Urinalysis is a test performed to analyze a patient's urine in order to assess kidney health and to detect urinary tract infections.  

Reasons for Urinalysis

Apart from the administration of a urinalysis during the course of a routine medical examination, the test may also be performed on patients who are pregnant, being cleared for surgery, or to monitor certain chronic diseases.

Urinalysis can be used as part of the workup for many diseases, including:

  • Bladder infection
  • Diabetes
  • Kidney stones
  • Kidney disease
  • Liver disease
  • Kidney stones

The Urinalysis Procedure

It is important that patients follow instructions carefully when providing a urine specimen. In most cases, the patient can eat and drink normally prior to providing a urine sample, but, for some specific tests, fasting may be required.

In order to provide a midstream urine sample for urinalysis, first the urethral opening should be cleansed. Then, the patient should urinate a small amount into the toilet before providing a one to two ounce sample in the container provided. The patient can then finish urinating into the toilet.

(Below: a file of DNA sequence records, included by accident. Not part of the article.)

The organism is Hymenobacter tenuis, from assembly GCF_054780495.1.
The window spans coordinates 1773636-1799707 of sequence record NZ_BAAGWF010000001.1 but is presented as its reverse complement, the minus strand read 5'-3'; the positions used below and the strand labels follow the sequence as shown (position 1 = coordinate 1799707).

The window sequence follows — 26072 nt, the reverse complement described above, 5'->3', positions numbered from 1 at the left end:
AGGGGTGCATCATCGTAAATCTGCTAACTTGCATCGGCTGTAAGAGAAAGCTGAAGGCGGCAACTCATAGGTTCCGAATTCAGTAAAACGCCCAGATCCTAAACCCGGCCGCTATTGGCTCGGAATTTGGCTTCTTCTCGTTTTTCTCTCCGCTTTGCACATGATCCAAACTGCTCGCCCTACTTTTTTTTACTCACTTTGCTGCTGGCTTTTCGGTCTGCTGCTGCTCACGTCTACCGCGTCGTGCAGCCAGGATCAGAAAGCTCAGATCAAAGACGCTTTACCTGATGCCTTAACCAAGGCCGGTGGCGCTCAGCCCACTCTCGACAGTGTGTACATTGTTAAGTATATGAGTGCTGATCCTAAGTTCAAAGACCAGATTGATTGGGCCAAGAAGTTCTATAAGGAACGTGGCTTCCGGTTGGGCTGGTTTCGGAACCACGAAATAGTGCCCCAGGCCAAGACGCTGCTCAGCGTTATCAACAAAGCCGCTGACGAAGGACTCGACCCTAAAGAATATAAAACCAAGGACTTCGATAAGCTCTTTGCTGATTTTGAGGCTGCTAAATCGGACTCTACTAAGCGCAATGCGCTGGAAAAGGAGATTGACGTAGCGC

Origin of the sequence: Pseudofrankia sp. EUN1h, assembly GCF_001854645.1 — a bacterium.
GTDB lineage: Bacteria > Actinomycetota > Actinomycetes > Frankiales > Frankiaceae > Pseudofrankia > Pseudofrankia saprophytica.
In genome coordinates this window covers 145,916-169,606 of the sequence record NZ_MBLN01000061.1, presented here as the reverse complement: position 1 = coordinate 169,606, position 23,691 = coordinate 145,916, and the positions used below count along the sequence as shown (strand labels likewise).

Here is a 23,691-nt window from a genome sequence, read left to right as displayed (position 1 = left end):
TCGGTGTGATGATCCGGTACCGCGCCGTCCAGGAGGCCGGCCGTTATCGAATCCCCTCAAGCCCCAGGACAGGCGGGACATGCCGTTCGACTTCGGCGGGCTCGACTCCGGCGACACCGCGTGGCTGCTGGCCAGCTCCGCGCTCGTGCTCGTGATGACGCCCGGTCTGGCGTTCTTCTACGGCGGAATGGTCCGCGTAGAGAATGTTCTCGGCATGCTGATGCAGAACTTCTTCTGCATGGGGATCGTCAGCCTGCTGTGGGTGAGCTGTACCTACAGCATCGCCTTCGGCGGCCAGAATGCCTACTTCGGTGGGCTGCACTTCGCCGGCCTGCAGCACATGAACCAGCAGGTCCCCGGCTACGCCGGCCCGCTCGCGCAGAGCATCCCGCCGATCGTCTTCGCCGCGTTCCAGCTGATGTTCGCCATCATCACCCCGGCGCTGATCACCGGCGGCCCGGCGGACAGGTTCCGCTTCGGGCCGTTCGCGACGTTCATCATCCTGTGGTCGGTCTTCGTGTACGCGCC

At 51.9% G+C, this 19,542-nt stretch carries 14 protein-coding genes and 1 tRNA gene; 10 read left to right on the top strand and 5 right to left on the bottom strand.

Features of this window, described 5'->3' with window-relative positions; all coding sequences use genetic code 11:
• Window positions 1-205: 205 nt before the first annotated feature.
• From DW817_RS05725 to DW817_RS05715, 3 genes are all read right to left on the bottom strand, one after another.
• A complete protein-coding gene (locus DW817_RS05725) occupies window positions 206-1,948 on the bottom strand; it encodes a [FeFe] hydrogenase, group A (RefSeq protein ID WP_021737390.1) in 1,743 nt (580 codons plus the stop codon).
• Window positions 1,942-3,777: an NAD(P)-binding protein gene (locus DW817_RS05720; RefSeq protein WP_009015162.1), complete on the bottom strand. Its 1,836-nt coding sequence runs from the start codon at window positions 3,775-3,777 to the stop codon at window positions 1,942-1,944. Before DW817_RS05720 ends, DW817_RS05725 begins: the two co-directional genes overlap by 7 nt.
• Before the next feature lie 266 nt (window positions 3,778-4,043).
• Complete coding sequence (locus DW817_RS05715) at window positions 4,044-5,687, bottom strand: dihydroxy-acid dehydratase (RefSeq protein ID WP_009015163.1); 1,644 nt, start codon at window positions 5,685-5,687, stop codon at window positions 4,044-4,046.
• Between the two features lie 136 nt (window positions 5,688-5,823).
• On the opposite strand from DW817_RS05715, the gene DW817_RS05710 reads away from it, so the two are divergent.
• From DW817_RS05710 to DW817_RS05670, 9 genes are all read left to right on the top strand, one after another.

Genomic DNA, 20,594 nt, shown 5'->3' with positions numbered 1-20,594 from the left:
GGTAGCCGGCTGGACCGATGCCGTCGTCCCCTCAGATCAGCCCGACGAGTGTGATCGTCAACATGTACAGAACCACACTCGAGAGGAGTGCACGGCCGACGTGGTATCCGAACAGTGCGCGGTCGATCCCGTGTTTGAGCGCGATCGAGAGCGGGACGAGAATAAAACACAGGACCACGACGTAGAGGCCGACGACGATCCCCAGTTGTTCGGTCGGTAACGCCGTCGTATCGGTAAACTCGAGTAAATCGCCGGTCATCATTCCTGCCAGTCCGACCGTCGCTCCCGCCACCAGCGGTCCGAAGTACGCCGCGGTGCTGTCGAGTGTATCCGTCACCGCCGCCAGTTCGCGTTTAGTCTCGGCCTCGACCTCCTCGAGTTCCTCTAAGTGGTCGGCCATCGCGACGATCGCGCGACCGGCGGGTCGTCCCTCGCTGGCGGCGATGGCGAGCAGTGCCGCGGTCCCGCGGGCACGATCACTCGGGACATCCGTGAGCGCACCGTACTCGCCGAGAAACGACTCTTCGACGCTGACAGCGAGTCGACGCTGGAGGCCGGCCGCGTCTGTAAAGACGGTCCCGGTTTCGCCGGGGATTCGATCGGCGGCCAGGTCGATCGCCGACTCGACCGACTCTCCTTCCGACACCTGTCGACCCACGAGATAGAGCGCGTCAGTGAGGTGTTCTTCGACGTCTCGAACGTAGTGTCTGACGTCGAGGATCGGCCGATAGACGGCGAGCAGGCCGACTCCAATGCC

The urine is checked for color, odor, and clarity, any of which may provide clues to possible infection or other medical conditions. The next step in a urinalysis is testing the urine for the presence or levels of:

  • Protein
  • Glucose
  • Blood
  • Bacteria
  • Red or white blood cells
  • Nitrites
  • Hormones
  • Bilirubin
  • pH
  • Specific gravity, or urine concentration

It is important that the doctor be informed of any medications, vitamins or supplements the patient is taking since these may affect test results. 

Additional Resources